Thankful, Not Wasteful: Tips for Reducing your Holiday "Foodprint"
With the holiday season fast approaching, we would be remiss if we didn’t talk about the topic on all of our minds…. food.
Despite our love of Thanksgiving leftovers – it turns out we aren’t that good at gobbling up all of our food, especially at the holidays. Each year we throw out over 200 million pounds of turkey alone during the week of Thanksgiving. Over the course of a year, up to 40% of the food in the U.S. goes uneaten – food that could have benefited the one in 11 Massachusetts residents that is considered food insecure.
The good news is that there are simple things we can all do to decrease wasted food (and save money). Here are 5 tip to reduce our “foodprint” during the holidays:
- Use the Guest-imator. If you are hosting during the holidays, the Guest-imator is the perfect tool to help you plan out how much food to buy. Don’t worry- it accounts for those leftover meals too.
- Get storage savvy. Soggy celery? Sprouting onions? Save The Food’s interactive storage guide has tips and tricks for how to store your food so it lasts as long as possible (and what to do with that spinach that has seen better days).
- Compleat it. We often overlook the odds and ends when cooking – from potato peels to the end slices on a loaf of bread. Love Food Hate Waste is full of recipes and tips to help you make the most of your food – from root to shoot. Those carrot tops? They would make an excellent (and nutritious) pesto.
- The freezer is your friend. Can’t stand the thought of eating another turkey sandwich? Freeze it! Almost any leftovers can be frozen and you will thank yourself later when you don’t feel like cooking.
- Compost it. Despite our best efforts to meal plan and use up the foods that are past their prime – we will inevitably end up with some food that we just can’t salvage. Composting is an easy and inexpensive way to keep food waste out of our landfills and incinerators. Don’t have access to curbside compost pickup in your community? Learn how to compost at home.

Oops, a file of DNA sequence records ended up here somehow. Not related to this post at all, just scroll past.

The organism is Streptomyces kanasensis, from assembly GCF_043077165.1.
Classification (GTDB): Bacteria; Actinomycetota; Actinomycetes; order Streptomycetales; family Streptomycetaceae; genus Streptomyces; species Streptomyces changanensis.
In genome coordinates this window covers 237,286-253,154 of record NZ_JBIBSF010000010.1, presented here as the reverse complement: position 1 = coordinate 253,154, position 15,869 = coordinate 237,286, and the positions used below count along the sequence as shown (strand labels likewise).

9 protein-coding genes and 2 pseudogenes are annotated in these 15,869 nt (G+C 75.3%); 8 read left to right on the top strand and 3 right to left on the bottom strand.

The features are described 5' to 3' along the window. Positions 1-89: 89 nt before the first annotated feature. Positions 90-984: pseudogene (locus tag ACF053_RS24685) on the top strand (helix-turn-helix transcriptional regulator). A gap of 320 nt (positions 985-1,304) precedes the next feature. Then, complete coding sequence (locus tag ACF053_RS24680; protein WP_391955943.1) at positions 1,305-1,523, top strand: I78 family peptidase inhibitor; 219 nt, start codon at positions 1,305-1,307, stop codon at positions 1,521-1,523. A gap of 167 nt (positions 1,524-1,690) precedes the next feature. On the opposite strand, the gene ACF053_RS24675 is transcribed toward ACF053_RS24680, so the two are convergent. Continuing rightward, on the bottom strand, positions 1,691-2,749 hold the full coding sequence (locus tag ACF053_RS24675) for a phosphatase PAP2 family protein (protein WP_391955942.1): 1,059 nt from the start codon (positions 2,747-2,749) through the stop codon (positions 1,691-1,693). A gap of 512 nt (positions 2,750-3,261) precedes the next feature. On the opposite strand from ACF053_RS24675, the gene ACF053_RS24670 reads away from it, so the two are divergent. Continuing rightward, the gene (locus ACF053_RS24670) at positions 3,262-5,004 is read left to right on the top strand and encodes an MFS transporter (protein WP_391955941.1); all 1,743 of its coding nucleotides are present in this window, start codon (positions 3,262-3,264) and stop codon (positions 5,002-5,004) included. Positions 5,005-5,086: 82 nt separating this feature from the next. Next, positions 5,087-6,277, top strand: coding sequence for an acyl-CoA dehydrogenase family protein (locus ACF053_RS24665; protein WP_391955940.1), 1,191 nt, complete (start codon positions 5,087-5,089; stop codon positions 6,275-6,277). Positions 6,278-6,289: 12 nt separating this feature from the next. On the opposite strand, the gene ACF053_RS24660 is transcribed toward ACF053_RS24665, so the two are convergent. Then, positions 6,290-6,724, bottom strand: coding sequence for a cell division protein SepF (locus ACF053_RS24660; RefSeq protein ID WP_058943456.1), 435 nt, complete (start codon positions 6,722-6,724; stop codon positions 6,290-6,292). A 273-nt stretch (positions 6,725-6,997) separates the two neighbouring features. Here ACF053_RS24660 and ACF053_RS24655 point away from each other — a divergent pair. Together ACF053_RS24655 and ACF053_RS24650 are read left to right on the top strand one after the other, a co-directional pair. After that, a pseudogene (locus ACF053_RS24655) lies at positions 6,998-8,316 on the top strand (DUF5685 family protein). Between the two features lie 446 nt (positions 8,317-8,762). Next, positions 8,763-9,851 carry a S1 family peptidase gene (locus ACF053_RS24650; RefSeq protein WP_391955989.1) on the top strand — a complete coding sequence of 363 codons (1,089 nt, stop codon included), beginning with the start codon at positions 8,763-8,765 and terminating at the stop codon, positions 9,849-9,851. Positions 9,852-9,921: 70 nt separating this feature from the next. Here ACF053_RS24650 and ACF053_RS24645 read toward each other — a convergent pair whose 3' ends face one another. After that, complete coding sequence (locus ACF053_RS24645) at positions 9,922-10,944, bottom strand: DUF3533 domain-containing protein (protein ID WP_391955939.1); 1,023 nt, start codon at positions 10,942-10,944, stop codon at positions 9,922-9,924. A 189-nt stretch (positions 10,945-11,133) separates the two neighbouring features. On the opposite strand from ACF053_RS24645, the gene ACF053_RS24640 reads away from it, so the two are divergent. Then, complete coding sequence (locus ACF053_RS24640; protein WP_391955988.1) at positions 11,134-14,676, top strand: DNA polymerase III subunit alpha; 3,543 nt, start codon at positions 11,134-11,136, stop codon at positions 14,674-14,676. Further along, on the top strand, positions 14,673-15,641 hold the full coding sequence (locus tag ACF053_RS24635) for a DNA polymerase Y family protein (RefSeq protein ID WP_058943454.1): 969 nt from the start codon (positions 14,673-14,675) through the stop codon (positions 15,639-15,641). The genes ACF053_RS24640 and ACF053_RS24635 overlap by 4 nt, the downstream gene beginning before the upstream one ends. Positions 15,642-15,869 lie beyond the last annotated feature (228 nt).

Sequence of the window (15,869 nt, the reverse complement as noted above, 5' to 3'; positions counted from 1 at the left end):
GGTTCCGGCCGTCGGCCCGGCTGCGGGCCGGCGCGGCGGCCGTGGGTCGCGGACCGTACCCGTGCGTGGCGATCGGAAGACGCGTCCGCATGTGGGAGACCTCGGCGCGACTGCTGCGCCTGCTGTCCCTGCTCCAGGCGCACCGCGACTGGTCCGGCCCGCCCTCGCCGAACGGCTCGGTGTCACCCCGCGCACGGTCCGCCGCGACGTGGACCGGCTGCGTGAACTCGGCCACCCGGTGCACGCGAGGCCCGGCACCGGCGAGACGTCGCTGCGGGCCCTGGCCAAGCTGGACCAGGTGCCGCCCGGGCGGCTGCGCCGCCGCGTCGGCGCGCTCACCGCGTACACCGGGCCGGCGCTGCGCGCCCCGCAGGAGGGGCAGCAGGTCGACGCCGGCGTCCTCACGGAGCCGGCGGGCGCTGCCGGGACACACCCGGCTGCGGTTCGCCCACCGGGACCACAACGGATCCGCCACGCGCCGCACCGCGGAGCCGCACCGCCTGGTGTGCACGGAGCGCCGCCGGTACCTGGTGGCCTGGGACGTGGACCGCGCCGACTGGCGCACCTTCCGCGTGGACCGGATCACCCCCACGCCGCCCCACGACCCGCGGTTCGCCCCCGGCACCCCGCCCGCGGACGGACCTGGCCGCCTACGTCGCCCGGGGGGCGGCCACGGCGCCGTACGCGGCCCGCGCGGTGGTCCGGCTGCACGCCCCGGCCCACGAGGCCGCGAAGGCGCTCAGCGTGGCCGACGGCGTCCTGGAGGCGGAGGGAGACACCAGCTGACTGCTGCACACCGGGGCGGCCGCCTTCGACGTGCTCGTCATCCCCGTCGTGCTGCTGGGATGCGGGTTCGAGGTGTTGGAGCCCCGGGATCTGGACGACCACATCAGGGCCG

Our day dreams about turkey, stuffing, and cranberry sauce can quickly become a nightmare for the folks at the recycling sorting facility. Food and liquids are one of the top “contaminants” or problem items in our recycling bins. Food and liquids can attract pests, impact the recyclability of the paper and cardboard in the bin, and make a mess for the workers to sort through at the recycling center. That mostly empty can of pumpkin or tub of crispy fried onions doesn’t need to be squeaky clean, but it does need a quick rinse.Or, grab a leftover napkin from the dinner table and wipe out the food residue.Rinse or wipe — both do the trick!
- Households are responsible for the largest portion of all food waste. The average person (in the U.S.) throws away 238 pounds or about $450 of food each year – ReFED
- Reducing food waste by just 15% could feed more than 25 million Americans every year – Natural Resources Defense Council
- Food materials make up more than 25% of what we throw away in Massachusetts – Massachusetts Department of Environmental Protection
- Massachusetts banned the disposal of food and other organic wastes from businesses and institutions that dispose of more than one ton of these materials per week. Since the ban went into effect in 2014, overall food donation in the state has increased 22% and the (amount of food) that is composted or anaerobically digested has increased 70% – Massachusetts Department of Environmental Protection
- Food waste is responsible for 8% of annual greenhouse gas emissions – World Resources Institute
Partner Spotlight: Town of Danvers
Ever wonder if your recycling outreach efforts really make a difference? The Town of Danvers has shown that a well-planned educational campaign can positively impact the quality (and quantity) of residential recycling. After a 5 week campaign – this award-winning recycling program saw an increase in residential recycling tons and cleaner material. Danvers collects recyclables in two streams – paper and containers. Paper contamination dropped 10% and a container contamination dropped 15%. The campaign included regular posts on Facebook and Twitter about recycling contamination paired with tagging and leaving behind contaminated bins at the curb.
Danvers used several Recycle Smart resources in their campaign – including a customized dual- version of Smart Recycling Guide, sharing Recycle Smart social posts, embedding the Recyclopedia on their website, and adapting the Recycling IQ Kit “oops tags” into stickers for their recycling hauler to leave on contaminated bins.
For more on how Danvers is utilizing Recycle Smart MA materials to get the word out, visit: www.danversma.gov/recycling-guidelines/.To become a Recycle Smart Partner, click here.